To avoid the problem, you can configure the Bitrise CLI to run in agent mode. Agent mode requires placing an agent-config.yml in the host machine's ~/.bitrise/ directory. In the file, you can specify which directories to clean up when starting a new build or at the end of a build. It also allows you to run your own custom scripts if you have a more advanced use case than a simple cleanup.

Configuring agent mode

  1. Add the agent-config.yml file to your ~/.bitrise/ directory.

  2. If you wish to configure the exact folders in which you want to do cleanup operations, define a bitrise_dirs property. The property overrides the default settings: for example, you can set a different path for the BITRISE_DEPLOY_DIR environment variable than the default.

  3. Under bitrise_dirs, define the directories that you wish to perform some action on at the start or at the end of builds in a KEY: path format. For example, you can define separate directories for all source code checkout, deployable artifacts, and deployable test result artifacts.

    # Customize the common Bitrise directories
    bitrise_dirs:
      # Root directory for all Bitrise data produced at runtime
      BITRISE_DATA_HOME_DIR: /opt/bitrise
      
      # Directory for source code checkout.
      BITRISE_SOURCE_DIR: /opt/bitrise/workspace/$BITRISE_APP_SLUG
      
      # Directory for deployable artifacts.
      BITRISE_DEPLOY_DIR: /opt/bitrise/$BITRISE_APP_SLUG/$BITRISE_BUILD_SLUG/artifacts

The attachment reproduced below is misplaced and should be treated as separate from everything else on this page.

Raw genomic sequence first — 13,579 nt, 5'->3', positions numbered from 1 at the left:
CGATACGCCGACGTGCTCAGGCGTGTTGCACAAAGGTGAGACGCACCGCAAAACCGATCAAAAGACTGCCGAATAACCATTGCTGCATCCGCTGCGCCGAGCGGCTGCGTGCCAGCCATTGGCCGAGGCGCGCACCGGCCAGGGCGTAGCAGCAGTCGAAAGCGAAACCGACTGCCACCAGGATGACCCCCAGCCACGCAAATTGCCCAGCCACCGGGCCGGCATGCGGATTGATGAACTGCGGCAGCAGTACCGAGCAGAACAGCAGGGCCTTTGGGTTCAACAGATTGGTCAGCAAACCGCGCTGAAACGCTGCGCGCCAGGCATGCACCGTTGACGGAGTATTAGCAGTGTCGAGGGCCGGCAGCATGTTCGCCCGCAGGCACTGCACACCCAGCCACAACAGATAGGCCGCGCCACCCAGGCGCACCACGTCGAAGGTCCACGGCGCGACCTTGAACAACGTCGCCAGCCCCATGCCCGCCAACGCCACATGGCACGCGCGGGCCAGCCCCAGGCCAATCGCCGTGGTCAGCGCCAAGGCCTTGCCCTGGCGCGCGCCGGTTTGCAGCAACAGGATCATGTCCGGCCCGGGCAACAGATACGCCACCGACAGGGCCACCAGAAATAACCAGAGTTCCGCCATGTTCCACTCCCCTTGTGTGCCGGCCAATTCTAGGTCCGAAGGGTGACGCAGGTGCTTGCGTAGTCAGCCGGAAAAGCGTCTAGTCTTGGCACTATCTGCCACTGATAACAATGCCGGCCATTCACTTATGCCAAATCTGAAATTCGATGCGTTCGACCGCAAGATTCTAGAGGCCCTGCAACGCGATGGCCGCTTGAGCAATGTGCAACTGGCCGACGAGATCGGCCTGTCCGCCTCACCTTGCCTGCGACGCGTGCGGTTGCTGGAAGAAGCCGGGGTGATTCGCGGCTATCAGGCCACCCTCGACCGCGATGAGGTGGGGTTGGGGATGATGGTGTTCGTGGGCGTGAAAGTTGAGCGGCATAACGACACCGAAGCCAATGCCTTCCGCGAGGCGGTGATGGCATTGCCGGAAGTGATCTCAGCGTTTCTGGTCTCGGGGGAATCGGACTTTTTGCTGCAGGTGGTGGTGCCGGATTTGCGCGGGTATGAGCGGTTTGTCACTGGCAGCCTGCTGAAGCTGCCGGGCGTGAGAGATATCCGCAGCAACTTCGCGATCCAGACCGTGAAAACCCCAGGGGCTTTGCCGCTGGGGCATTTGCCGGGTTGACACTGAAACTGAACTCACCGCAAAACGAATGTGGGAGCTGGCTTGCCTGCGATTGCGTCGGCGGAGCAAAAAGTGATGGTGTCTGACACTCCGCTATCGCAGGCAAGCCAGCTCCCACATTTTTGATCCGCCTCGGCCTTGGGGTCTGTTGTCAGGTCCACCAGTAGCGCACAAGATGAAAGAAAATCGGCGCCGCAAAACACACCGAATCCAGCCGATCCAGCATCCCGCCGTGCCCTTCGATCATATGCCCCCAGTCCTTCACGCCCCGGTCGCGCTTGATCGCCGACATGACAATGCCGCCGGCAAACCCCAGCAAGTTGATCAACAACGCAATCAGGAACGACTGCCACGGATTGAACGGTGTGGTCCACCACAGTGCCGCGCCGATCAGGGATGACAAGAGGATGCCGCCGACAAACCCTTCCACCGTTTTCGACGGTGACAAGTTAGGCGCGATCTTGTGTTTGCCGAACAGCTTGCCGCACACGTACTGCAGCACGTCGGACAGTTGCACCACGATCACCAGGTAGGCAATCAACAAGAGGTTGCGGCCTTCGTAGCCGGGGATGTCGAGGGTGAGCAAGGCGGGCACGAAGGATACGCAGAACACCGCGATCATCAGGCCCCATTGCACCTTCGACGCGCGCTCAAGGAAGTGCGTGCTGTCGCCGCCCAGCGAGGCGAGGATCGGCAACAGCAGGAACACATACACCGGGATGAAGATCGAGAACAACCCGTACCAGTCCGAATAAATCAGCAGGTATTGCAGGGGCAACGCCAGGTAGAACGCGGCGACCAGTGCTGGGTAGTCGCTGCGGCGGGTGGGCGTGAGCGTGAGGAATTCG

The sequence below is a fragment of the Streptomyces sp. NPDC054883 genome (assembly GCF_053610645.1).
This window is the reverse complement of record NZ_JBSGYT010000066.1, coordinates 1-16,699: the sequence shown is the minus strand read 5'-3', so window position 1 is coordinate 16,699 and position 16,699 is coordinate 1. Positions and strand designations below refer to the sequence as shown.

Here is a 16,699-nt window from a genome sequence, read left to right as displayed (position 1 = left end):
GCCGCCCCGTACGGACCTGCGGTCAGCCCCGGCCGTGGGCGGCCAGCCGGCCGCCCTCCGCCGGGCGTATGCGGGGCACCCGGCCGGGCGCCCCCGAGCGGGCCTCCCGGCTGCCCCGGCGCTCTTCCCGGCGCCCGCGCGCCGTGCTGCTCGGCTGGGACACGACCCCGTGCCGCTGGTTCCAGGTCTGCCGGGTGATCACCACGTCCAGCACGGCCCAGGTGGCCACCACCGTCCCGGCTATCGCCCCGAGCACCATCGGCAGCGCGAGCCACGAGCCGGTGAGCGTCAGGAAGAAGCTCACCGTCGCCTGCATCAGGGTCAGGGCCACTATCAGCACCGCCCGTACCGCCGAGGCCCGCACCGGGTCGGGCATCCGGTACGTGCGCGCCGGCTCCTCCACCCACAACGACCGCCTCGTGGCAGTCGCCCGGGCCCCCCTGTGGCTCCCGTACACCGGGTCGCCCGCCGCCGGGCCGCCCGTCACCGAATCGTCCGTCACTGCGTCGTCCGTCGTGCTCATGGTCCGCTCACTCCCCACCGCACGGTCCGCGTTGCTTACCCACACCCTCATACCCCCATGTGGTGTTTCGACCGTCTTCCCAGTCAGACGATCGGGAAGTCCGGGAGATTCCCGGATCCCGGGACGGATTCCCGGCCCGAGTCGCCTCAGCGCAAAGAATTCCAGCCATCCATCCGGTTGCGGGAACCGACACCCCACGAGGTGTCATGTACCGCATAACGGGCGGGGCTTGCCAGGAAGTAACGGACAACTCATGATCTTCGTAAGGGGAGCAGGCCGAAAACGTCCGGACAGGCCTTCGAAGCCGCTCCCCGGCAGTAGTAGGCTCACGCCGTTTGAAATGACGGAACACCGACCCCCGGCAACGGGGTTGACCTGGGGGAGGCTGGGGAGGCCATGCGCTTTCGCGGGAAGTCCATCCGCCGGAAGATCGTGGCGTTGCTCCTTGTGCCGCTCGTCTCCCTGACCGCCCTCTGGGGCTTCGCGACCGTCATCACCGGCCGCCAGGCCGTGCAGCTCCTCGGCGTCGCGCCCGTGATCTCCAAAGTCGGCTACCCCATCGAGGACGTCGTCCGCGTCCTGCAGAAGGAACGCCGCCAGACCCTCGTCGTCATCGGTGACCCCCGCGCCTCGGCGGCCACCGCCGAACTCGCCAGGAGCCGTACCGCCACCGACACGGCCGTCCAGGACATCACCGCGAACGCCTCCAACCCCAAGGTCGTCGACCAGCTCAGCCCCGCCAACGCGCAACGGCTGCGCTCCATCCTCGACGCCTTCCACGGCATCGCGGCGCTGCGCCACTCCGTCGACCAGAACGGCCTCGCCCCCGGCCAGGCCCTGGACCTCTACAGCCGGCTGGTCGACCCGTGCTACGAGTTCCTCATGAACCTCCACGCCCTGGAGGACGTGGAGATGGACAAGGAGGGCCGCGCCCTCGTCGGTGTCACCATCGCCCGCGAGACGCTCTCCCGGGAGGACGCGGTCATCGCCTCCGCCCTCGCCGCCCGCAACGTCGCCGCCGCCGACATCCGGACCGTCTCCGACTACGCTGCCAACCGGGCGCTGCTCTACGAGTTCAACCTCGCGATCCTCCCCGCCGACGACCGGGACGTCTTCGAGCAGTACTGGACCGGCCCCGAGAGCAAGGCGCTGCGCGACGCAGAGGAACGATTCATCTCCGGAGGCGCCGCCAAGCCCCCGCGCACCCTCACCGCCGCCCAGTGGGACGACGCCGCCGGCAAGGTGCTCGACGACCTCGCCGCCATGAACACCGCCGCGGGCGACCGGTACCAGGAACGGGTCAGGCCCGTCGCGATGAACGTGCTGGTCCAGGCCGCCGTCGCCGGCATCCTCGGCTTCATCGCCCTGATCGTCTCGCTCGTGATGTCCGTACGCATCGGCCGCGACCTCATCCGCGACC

# Directory for deployable test result artifacts.
      BITRISE_TEST_DEPLOY_DIR: /opt/bitrise/$BITRISE_APP_SLUG/$BITRISE_BUILD_SLUG/test_results
    
    

    Multiple projects of the same Workspace

    Don’t forget that multiple projects of the same Workspace could run on the same agent. Make sure to always include $BITRISE_APP_SLUG in the directory hierarchy to separate projects and their source code checkouts.

    # wrong:
    BITRISE_SOURCE_DIR: /opt/bitrise/workspace
    # correct:
    BITRISE_SOURCE_DIR: /opt/bitrise/$BITRISE_APP_SLUG/workspace
  4. Add a hooks property to the agent-config.yml file. This property will define the actions to perform at the start or end of builds. It has four different parameters:

    • cleanup_on_build_start: Defines a directory that is cleaned up when a new build is started.

    • cleanup_on_build_end: Defines a directory that is cleaned up whenever a build is finished. Not guaranteed to run in the case of build failure.